National wildlife refuges offer us all a chance to unplug from the stresses of daily life and reconnect with our natural surroundings. The refuge offers many opportunities to enjoy wildlife-related recreation. Except for Brown Canyon, refuge trails are open to the public 24 hours a day, seven days a week. Hunting, camping, picnicking and many educational opportunities are scheduled throughout the year.
Location and Contact Information
The 117,464-acre refuge is home to a wide variety of plants and animals. Visitors will find semi-desert grasslands, cottonwoods, and willow-lined riverbanks. Brown Canyon supports a distinct variety of plants and animals among its 200-million-year-old volcanic rocks. Buenos Aires National Wildlife Refuge is open to the public for an array of wildlife-related activities.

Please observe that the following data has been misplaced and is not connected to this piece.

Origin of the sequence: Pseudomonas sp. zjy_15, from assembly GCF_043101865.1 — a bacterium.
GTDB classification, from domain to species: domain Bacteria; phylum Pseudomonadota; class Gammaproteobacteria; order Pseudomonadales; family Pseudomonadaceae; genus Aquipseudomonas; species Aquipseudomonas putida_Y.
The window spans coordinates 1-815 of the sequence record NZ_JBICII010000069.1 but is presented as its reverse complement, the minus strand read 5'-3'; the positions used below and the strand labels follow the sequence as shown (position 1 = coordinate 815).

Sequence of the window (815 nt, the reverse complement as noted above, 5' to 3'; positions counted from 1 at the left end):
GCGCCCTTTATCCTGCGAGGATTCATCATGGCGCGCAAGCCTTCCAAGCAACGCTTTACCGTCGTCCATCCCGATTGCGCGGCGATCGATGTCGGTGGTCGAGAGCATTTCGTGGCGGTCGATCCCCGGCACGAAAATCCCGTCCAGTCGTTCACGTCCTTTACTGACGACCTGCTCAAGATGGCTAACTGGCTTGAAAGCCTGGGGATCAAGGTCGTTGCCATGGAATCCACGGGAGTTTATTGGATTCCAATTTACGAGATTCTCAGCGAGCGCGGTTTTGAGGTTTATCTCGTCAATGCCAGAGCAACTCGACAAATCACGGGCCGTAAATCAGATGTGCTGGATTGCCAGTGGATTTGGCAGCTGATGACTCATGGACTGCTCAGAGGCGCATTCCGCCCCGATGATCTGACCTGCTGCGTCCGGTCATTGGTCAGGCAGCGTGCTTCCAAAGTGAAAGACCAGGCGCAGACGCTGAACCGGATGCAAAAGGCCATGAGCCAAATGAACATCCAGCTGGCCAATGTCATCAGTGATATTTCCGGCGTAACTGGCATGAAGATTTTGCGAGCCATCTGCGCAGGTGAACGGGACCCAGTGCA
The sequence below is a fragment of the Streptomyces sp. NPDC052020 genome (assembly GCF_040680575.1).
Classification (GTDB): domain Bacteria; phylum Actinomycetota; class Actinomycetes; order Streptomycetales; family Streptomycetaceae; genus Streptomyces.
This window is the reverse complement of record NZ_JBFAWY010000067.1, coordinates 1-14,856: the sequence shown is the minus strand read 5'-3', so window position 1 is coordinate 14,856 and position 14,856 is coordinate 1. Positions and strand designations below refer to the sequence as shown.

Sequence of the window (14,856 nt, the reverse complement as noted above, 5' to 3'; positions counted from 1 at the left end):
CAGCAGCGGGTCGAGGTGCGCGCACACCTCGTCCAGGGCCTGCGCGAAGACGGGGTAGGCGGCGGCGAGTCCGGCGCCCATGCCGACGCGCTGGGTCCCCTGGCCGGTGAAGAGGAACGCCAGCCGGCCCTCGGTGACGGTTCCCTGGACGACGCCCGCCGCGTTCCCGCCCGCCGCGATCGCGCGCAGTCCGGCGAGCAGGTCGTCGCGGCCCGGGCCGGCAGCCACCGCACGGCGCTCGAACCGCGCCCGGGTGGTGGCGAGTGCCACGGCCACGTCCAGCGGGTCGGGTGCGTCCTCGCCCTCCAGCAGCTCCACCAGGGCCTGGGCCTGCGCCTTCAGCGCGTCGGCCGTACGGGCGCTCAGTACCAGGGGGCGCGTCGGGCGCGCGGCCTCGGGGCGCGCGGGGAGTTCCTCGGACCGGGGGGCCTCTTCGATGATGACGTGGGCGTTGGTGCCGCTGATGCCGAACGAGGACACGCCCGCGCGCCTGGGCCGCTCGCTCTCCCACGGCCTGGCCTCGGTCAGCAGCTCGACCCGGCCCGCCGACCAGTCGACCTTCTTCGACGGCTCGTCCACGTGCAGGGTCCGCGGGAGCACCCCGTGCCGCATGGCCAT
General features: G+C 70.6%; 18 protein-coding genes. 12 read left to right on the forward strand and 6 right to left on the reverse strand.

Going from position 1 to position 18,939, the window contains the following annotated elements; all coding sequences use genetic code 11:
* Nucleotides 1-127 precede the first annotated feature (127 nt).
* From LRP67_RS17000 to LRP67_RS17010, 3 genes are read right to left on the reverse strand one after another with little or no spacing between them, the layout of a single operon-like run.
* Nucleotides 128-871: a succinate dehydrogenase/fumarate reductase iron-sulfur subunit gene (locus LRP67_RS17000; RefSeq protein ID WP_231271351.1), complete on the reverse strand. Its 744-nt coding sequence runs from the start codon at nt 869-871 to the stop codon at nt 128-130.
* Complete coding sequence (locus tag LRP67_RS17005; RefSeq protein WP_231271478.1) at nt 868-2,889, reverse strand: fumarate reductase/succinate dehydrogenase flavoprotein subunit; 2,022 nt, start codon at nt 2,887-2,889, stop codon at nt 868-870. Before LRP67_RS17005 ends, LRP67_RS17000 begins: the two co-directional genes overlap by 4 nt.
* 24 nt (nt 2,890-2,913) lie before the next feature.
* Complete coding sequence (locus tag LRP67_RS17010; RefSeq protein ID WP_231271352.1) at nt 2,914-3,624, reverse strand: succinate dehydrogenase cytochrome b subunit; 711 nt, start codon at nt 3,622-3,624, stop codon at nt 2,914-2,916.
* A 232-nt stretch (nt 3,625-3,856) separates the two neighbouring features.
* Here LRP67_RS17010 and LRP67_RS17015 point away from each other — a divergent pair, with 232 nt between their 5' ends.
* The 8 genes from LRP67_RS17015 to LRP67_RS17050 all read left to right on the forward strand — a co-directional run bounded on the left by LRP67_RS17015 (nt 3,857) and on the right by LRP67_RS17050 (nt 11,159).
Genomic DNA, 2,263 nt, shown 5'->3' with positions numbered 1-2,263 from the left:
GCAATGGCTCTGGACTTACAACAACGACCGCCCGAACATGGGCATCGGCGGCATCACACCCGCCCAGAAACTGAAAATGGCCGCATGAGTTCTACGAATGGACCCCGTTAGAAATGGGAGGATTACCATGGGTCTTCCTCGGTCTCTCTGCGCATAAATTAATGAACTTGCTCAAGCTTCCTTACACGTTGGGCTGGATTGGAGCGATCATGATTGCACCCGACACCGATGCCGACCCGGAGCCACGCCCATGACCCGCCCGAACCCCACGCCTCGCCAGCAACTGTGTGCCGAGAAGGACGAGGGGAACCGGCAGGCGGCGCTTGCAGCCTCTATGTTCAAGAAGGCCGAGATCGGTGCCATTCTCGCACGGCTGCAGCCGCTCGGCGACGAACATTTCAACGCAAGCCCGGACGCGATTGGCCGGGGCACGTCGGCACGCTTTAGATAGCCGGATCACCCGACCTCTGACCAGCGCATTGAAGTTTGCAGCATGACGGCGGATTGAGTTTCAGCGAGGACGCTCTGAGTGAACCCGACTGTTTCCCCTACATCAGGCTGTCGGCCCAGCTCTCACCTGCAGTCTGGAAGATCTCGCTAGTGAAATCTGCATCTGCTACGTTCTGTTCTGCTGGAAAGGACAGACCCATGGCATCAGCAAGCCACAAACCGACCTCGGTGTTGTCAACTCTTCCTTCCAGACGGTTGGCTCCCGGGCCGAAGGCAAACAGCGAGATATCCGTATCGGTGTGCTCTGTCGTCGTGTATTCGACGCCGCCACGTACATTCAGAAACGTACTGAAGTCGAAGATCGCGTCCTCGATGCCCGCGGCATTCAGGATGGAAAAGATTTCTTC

What We Do
The National Wildlife Refuge System is a series of lands and waters owned and managed by the U.S. Fish and Wildlife Service. Wildlife conservation is at the heart of the refuge system. It drives everything we do from the purpose a refuge is established, to the recreational activities offered there, to the resource management tools we use. Selecting the right tools helps us ensure the survival of local plants and animals and helps fulfill the purpose of the refuge.
Most of Buenos Aires National Wildlife Refuge sits high above the desert and includes rolling hills of grassland across a vast plain. You will find a variety of plants and animals in the plains and rolling hills, seasonally wet marshland and meadow, stately cottonwoods, and hackberry and mesquite groves. There is even more to see in leafy green oasis with several species of birds. You may even spot a subtropical species at the tip of its range. Finally, the Brown Canyon where cooler elevations house white-tailed deer, ringtails and coatimundis. You may even be lucky enough to see mountain lions, javelina and an occasional wandering jaguar.